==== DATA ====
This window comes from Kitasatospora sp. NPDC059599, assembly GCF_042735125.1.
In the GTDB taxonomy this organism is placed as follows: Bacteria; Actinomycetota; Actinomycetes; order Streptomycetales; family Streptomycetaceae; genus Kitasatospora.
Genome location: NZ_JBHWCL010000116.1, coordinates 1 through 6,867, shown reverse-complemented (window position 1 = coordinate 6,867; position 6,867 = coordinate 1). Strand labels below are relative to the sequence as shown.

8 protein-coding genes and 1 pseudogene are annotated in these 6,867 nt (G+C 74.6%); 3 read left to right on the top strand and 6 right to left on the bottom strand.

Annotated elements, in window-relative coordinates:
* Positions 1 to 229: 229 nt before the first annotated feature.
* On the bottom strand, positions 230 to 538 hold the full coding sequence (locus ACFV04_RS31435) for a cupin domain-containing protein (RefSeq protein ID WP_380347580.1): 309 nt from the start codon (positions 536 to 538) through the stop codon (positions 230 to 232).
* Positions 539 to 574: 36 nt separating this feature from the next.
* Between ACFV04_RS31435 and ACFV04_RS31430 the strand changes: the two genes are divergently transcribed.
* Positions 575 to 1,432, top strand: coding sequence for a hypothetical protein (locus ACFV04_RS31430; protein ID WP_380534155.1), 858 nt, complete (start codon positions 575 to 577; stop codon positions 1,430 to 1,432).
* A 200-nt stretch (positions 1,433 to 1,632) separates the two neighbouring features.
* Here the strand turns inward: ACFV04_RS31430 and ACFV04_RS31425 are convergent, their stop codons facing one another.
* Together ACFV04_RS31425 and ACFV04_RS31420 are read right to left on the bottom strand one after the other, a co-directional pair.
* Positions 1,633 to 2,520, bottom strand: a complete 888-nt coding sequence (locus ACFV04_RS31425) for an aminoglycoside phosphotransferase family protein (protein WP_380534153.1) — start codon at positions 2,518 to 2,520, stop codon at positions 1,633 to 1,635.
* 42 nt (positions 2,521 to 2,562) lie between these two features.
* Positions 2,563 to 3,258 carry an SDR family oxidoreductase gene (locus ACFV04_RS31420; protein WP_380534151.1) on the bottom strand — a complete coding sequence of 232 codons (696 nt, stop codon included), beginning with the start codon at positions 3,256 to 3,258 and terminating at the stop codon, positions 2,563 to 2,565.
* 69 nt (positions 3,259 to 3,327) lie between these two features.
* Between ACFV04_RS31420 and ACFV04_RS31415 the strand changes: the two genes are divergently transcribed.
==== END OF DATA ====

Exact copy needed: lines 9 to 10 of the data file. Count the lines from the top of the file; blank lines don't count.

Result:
* Between ACFV04_RS31435 and ACFV04_RS31430 the strand changes: the two genes are divergently transcribed.
* Positions 575 to 1,432, top strand: coding sequence for a hypothetical protein (locus ACFV04_RS31430; protein ID WP_380534155.1), 858 nt, complete (start codon positions 575 to 577; stop codon positions 1,430 to 1,432).